We first investigate the influence of rod width wR and height h on the dominant Ex(r) component of the TE-mode. In Fig. 3(a), where this is calculated for a 20 nm slot diamond-air arrangement, there is an optimal rod size of roughly 140 × 110 nm (wR × h) that maximizes the field strength Ex(r 0), where r 0 is the centre of the cavity and the assumed location of the dipole. This optimal design is dependent on the slot width, although only weakly. We have used the optimal 20 nm design as a close match over the range we are investigating. The simulations are performed for 1 fW input power using a domain size of 2.36 × 2 μm. Significant variations in rod dimensions must occur before the local field is halved. The same optimization routine was performed for the other designs with a 20 nm slot. The optimum rod dimensions, and corresponding Ex(r 0) and x-component of the per-photon field x(r 0), are summarized in Table 1. Notably, the field amplitudes are an order of magnitude greater than 0.4 MV/m in the λ3-cavity. Further mode improvements are expected by reducing the slot width, as shown in Figs. 3(b) and 4. When the bridge is absent, decreasing slot width (< 30 nm), of particularly higher-contrast structures (i.e. GaP-air and diamond-air), results in a greater increase in Ex(r 0) and improvement in optical confinement. This trend is not shared by the structures with a bridge – the variations in Ex(r 0) are relatively small with decreasing slot width. In other words, the bridge has the advantage of guiding the light field strongly between the rods, as shown in Fig. 2(c), even when the slot is wide. Although the 5 nm slot GaP-air arrangement represents the better design, the practicality of realizing this scheme in comparison with other arrangements warrants further discussion in Section 5.

Table 1. Optimal designs for maximizing Ex(r 0) in various slot-waveguides with 20 nm slot width.

table-icon
View This Table

4. Cavity-dipole interaction

The GaP-air SWC can achieve V = 0.02(λ/n dia)3 with a 5 nm slot and the ratio ξ(r 0) = 0.96 at the centre. Hence we expect a single-photon Rabi frequency g(r 0) of 202 × 109 rad s-1 for 110 × 70 nm GaP rods, and 110 × 109 rad s-1 when V = 0.05(λ/n dia)3 for a 20 nm wide slot. We note that similar reductions in mode volumes are reported in Refs. [40

40. J. T. Robinson, C. Manolatou, L. Chen, and M. Lipson, “Ultrasmall mode volumes in dielectric optical microcavities,” Phys. Rev. Lett. 95, 143901 (2005). [PubMed]

,42

42. A. Gondarenko and M. Lipson, “Low modal volume dipole-like dielectric slab resonator,” Opt. Express 16, 17689 (2008). [PubMed]

]. If the cavity-long bridge and square 90 × 90 nm rod are employed, the couplings are 85 × 109 and 70 × 109 rad s-1, respectively. Similarly, an all-diamond cavity also enables g(r 0) = 90 × 109 rad s-1 for 20 nm slot and 47 × 109 rad s-1 if the bridge is present. In comparison, these matter-photon couplings are now 4 to 20-fold stronger than that achievable in a λ3-cavity. Thus the enhanced strength of the coherent dynamics to the dissipative processes, characterized by atomic cooperativity parameter Cg(r 0)2/(Γκ) has values up to ~5 × 1014/κ where κ = ω/(2Q) is the cavity decay rate and 1/Γ the atomic lifetime. For the NV where ω = 2.95 × 1015 rad s-1, the regime of C >> 1 can be achieved with modest Q values. To use the system as a high-performance single-photon source in the weak coupling regime of cavity-QED, the cavity boundaries should define a modest Q of 103–104 or cavity decay rate of 102–103 × 109 rad s-1 for resonant Purcell enhancement of factor 3(λ/n dia)3 × Q/(4π 2 V) ≤ O(104) – a near unit quantum efficiency [g(r 0)2/(g(r 0)2 + κΓ)][κ/(κ + Γ)] ≤ 0.999 for single photon output in picosecond time scale [21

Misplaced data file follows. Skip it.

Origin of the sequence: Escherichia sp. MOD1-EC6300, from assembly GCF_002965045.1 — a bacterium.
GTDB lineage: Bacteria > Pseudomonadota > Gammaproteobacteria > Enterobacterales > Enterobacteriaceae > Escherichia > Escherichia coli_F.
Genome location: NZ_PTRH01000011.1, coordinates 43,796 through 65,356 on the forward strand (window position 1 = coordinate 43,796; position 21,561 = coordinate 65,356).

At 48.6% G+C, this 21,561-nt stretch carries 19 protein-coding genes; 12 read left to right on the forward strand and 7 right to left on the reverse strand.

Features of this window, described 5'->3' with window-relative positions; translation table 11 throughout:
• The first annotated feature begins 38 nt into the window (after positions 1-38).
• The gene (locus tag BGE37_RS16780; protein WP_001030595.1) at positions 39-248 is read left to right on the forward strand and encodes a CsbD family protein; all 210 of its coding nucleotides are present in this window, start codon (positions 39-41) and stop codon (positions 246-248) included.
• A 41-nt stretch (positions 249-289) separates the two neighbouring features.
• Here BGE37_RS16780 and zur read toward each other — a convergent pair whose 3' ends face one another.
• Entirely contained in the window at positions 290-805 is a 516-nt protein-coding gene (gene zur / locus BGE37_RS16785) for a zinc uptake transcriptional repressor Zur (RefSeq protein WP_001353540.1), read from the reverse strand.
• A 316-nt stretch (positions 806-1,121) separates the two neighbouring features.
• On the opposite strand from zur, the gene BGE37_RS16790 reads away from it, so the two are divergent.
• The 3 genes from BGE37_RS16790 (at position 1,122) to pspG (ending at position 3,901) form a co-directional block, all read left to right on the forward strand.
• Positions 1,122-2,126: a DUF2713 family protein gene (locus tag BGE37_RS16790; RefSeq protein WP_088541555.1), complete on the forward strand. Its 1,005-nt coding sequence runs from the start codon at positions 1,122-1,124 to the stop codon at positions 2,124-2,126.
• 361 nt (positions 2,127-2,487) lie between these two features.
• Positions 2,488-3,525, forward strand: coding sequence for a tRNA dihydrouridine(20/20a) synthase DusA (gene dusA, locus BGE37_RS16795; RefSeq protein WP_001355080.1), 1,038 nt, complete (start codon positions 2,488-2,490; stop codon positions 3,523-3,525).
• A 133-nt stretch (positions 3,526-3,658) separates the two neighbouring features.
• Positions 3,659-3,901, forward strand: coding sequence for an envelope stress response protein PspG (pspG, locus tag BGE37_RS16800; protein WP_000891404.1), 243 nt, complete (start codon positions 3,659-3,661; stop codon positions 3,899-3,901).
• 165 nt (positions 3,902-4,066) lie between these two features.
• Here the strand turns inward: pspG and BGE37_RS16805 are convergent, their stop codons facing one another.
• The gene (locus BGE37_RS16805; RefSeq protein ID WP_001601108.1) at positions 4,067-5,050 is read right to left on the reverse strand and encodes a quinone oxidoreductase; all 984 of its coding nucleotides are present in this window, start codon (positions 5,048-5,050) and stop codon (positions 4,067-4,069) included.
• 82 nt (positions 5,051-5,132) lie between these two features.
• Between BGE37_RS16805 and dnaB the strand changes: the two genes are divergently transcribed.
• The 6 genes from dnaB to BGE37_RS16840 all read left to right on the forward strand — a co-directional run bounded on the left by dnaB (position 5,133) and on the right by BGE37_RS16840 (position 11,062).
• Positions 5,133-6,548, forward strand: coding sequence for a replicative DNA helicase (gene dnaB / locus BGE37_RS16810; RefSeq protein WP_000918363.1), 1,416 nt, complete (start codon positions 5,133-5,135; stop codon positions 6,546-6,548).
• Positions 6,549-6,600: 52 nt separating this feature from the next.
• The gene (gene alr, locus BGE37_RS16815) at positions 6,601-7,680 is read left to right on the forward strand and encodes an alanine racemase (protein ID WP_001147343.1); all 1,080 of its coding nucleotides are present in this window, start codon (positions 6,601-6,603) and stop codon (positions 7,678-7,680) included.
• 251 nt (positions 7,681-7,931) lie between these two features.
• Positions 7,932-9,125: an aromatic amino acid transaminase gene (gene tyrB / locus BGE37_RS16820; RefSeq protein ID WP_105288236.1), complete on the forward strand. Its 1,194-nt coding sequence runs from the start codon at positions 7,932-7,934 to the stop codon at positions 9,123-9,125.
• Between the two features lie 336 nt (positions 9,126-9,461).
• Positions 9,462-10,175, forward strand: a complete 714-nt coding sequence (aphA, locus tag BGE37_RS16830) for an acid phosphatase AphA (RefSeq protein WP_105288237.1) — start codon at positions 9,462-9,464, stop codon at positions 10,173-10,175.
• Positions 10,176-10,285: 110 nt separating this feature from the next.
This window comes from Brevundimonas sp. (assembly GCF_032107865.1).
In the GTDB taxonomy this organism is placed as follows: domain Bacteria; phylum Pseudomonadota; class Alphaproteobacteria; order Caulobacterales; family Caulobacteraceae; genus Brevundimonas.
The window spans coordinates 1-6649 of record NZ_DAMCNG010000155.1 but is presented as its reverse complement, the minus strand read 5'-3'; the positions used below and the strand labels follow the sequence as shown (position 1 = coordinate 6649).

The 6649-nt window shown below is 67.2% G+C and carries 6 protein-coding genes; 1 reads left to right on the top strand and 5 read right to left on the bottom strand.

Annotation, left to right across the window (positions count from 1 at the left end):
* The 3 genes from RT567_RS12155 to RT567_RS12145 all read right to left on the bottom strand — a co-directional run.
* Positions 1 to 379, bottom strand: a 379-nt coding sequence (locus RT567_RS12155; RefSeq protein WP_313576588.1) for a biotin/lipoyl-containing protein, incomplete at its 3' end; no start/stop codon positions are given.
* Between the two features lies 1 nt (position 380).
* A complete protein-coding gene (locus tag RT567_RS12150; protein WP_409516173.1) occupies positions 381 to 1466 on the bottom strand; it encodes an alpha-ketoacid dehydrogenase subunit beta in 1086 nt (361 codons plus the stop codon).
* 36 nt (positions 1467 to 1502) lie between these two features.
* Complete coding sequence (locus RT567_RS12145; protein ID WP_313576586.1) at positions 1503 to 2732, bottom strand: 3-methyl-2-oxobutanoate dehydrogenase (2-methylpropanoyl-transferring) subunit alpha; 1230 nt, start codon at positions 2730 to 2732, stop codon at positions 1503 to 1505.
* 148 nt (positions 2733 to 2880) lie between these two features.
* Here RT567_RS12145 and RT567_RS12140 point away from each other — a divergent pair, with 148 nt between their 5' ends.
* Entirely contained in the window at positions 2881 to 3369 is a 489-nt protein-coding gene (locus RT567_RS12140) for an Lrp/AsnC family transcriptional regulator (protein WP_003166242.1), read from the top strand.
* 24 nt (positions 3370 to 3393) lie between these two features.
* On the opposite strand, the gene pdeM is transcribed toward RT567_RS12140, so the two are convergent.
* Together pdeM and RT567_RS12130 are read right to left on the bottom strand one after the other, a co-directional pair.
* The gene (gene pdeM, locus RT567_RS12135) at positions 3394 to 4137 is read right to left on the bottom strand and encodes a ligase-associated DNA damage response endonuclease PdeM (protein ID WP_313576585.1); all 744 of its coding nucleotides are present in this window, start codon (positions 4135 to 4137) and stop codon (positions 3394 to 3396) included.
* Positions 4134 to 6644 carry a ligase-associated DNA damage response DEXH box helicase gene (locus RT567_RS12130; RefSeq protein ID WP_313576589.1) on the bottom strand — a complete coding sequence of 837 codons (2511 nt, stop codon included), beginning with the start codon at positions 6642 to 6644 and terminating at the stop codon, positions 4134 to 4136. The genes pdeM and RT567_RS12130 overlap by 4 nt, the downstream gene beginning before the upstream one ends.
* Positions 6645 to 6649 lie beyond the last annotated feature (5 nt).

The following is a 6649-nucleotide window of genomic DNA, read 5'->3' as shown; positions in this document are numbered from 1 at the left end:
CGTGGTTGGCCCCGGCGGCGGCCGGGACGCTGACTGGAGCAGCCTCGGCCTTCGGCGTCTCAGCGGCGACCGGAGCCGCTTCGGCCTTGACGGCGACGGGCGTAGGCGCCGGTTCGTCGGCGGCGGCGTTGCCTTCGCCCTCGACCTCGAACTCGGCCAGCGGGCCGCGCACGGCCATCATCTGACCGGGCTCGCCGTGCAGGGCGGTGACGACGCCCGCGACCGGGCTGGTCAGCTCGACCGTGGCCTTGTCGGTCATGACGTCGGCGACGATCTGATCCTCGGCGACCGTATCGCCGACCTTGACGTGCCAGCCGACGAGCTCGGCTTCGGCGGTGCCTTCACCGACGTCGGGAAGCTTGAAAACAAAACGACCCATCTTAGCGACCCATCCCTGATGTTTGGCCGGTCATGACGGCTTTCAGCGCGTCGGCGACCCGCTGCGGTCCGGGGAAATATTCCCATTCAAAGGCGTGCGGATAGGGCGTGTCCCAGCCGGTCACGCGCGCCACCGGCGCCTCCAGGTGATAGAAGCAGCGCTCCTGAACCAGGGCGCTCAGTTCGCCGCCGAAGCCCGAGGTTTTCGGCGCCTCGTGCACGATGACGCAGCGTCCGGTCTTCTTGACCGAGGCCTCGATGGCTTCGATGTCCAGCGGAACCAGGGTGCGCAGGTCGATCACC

21. C.-H. Su, A. D. Greentree, and L. C. L. Hollenberg, “Towards a picosecond transform-limited nitrogen-vacancy based single-photon source,” Opt. Express 16, 6240 (2008). [PubMed]

,49

49. G. Cui and M. Raymer, “Quantum efficiency of single-photon sources in the cavity-QED strong-coupling regime,” Opt. Express 13, 9660–9665 (2005). [PubMed]

]. Furthermore, as the requirement on Q is relaxed, the strong coupling regime κ < 2g(r 0) becomes more accessible in the slot designs than the λ3-cavity counterpart.

Fig. 4. (a). Mode volumes of fundamental quasi-TE mode normalized by the typical volume of a diamond-based λ3-cavity, (λ/n dia)3 and (b) Normalized per-photon electric field amplitude x and Rabi frequency g(r 0) with the ZPL transition of the NV, as a function of slot width wS for various slot-waveguide designs. The rod specifications and notations follow Fig. 3(b). The dotted line denotes the corresponding field and coupling strength for the λ3-cavity.

5. Fabrication considerations